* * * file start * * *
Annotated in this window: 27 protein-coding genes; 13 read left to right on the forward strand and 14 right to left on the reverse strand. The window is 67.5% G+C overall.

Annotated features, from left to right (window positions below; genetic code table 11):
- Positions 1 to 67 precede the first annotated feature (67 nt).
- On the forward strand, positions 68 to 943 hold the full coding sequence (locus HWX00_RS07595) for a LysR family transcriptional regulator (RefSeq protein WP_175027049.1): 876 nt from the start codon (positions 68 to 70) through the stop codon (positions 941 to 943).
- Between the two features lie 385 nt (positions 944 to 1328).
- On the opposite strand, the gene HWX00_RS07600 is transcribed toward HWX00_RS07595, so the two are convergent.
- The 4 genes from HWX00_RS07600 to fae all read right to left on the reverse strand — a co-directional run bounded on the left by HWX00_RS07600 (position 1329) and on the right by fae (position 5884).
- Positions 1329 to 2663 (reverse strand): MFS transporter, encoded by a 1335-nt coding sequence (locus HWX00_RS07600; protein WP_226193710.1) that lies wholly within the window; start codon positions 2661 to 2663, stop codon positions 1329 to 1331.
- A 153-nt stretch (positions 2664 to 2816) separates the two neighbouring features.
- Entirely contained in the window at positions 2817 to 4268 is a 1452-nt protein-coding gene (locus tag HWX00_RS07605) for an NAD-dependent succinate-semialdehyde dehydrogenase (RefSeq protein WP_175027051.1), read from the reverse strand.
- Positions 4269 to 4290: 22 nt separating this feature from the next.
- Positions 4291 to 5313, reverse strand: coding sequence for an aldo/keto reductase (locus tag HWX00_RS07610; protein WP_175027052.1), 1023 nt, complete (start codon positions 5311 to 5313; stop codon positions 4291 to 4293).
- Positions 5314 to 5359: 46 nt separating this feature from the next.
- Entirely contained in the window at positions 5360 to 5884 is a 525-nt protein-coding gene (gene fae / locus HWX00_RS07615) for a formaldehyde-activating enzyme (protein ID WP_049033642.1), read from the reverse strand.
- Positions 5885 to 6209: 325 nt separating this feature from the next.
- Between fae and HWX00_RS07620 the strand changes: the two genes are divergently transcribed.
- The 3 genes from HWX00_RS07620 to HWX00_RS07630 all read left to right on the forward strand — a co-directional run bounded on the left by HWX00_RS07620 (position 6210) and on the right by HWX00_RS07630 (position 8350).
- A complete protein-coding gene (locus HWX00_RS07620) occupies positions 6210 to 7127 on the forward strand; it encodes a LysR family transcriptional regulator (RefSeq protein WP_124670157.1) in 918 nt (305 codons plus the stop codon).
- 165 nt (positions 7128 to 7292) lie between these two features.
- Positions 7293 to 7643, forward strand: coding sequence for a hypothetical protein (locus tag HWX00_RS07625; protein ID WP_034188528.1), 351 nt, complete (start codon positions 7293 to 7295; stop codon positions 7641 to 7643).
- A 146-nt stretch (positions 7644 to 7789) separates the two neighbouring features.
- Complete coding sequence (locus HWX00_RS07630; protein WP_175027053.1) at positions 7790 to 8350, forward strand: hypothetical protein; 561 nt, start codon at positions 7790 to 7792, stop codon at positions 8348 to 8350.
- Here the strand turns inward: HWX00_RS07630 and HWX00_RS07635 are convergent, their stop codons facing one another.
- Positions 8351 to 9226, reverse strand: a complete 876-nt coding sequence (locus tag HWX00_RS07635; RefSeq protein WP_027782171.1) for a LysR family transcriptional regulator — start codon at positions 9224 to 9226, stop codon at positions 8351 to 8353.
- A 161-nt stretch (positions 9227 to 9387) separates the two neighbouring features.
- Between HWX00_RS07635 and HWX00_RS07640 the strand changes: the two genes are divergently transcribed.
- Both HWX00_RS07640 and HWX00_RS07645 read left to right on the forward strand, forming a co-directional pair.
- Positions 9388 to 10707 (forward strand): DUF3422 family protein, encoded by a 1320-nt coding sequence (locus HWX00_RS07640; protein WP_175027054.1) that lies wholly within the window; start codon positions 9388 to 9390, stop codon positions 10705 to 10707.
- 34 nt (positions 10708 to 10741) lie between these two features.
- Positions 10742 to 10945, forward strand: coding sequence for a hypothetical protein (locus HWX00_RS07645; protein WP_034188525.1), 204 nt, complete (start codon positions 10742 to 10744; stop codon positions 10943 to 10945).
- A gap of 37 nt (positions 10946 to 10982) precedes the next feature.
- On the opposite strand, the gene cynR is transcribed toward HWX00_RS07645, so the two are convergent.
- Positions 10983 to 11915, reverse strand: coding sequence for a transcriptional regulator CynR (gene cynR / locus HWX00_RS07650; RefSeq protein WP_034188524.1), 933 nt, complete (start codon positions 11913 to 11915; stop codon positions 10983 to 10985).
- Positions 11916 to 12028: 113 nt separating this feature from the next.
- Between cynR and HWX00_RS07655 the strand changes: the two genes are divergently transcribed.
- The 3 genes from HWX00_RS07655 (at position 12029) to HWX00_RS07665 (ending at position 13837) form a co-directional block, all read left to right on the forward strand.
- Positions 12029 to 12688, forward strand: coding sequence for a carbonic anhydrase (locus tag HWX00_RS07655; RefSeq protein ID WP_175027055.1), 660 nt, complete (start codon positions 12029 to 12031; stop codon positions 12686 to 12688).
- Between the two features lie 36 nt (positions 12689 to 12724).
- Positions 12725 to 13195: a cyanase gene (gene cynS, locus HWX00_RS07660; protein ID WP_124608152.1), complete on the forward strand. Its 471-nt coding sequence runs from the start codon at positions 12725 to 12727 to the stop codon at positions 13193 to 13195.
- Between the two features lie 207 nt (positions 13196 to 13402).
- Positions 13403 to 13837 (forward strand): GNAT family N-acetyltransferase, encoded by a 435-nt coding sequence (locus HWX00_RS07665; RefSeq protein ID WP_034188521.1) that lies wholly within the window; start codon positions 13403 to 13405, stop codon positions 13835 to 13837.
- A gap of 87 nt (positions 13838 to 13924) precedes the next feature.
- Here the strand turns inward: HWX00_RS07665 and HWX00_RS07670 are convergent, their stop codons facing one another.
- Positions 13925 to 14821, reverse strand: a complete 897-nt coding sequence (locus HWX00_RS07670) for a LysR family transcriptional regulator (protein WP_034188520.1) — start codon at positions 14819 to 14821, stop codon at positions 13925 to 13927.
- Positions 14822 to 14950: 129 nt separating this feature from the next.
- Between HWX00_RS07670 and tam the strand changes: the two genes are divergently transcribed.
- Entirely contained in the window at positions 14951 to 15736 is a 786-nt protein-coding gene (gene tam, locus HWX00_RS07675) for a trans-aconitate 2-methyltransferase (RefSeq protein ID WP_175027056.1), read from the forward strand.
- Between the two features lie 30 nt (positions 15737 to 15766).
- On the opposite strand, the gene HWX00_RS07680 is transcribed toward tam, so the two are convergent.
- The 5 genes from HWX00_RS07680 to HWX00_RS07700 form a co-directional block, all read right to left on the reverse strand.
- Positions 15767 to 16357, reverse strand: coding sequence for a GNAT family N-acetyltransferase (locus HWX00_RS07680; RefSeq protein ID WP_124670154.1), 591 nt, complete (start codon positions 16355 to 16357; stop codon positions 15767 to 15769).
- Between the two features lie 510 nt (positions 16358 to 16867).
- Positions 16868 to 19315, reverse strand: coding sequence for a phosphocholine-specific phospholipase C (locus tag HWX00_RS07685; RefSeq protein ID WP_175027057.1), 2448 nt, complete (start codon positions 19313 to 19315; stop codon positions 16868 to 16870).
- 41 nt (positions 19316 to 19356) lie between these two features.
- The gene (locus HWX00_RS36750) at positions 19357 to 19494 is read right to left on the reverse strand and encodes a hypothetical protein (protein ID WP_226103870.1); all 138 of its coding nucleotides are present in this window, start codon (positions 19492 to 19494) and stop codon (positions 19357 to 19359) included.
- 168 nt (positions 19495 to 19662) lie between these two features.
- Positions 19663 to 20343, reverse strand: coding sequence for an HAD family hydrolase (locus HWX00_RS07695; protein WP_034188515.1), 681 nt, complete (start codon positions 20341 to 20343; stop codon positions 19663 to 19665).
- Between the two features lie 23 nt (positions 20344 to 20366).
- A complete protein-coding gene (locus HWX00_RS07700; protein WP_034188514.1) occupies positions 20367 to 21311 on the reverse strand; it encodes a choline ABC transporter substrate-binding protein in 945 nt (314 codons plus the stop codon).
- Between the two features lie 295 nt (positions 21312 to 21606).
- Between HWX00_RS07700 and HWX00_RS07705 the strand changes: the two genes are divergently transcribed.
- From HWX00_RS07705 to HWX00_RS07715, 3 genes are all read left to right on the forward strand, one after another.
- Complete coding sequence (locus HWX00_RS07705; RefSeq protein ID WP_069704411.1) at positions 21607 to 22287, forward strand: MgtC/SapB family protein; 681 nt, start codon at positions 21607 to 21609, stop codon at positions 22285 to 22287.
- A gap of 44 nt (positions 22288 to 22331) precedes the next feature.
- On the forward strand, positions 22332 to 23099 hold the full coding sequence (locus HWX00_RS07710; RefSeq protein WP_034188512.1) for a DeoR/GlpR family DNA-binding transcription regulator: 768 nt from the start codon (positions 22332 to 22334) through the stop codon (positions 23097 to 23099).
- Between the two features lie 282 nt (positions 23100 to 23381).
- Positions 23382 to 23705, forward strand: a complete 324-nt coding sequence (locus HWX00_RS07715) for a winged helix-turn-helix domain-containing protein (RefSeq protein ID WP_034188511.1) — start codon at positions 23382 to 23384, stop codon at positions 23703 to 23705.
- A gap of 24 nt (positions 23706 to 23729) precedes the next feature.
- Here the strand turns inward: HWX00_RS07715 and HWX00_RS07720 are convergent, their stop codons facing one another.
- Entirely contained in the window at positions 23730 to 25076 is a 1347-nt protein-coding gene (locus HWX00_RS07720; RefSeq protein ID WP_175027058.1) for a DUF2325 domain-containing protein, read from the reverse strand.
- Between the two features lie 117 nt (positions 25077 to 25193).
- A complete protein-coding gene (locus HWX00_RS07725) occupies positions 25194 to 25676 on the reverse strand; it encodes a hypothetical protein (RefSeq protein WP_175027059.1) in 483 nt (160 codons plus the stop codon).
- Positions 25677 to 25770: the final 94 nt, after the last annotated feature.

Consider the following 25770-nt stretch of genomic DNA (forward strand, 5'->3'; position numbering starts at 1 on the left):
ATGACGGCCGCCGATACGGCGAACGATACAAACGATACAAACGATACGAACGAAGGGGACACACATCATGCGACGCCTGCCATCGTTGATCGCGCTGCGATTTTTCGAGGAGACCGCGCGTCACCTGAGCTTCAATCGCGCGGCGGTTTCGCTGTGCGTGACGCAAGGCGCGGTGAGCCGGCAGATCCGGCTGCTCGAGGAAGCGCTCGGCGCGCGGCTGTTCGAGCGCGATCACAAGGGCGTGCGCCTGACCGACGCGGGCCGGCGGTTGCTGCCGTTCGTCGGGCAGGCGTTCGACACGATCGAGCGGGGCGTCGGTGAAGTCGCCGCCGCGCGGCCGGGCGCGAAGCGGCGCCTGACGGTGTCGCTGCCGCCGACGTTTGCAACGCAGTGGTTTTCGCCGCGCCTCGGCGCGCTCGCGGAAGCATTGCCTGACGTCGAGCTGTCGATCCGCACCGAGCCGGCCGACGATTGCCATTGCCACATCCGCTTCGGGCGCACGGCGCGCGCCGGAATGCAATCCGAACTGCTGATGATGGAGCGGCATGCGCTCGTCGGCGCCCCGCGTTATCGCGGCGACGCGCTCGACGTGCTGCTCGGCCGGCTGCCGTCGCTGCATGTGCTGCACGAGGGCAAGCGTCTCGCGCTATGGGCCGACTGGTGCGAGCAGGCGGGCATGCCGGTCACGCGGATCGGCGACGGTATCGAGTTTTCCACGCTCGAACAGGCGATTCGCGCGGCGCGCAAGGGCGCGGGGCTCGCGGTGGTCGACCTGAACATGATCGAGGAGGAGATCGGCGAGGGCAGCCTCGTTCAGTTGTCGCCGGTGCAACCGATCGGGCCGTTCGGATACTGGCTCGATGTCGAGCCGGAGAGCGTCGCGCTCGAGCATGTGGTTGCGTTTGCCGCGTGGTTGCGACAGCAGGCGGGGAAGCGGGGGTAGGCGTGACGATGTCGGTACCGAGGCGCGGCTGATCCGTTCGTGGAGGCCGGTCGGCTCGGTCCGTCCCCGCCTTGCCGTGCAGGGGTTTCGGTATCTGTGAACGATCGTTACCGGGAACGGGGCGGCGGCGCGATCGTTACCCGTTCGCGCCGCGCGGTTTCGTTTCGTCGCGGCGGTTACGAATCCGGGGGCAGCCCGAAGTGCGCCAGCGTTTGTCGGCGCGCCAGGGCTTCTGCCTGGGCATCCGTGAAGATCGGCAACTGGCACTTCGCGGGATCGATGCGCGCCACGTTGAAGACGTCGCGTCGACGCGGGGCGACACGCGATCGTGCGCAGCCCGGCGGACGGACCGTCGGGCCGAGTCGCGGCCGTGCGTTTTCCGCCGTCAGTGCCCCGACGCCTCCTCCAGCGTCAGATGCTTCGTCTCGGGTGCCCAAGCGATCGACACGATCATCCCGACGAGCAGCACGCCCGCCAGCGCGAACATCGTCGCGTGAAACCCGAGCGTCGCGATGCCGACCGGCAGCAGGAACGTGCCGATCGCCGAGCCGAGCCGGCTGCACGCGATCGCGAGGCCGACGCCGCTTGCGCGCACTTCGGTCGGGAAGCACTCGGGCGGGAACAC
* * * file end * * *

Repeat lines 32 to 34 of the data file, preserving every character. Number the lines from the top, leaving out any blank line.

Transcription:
- On the opposite strand, the gene cynR is transcribed toward HWX00_RS07645, so the two are convergent.
- Positions 10983 to 11915, reverse strand: coding sequence for a transcriptional regulator CynR (gene cynR / locus HWX00_RS07650; RefSeq protein WP_034188524.1), 933 nt, complete (start codon positions 11913 to 11915; stop codon positions 10983 to 10985).
- Positions 11916 to 12028: 113 nt separating this feature from the next.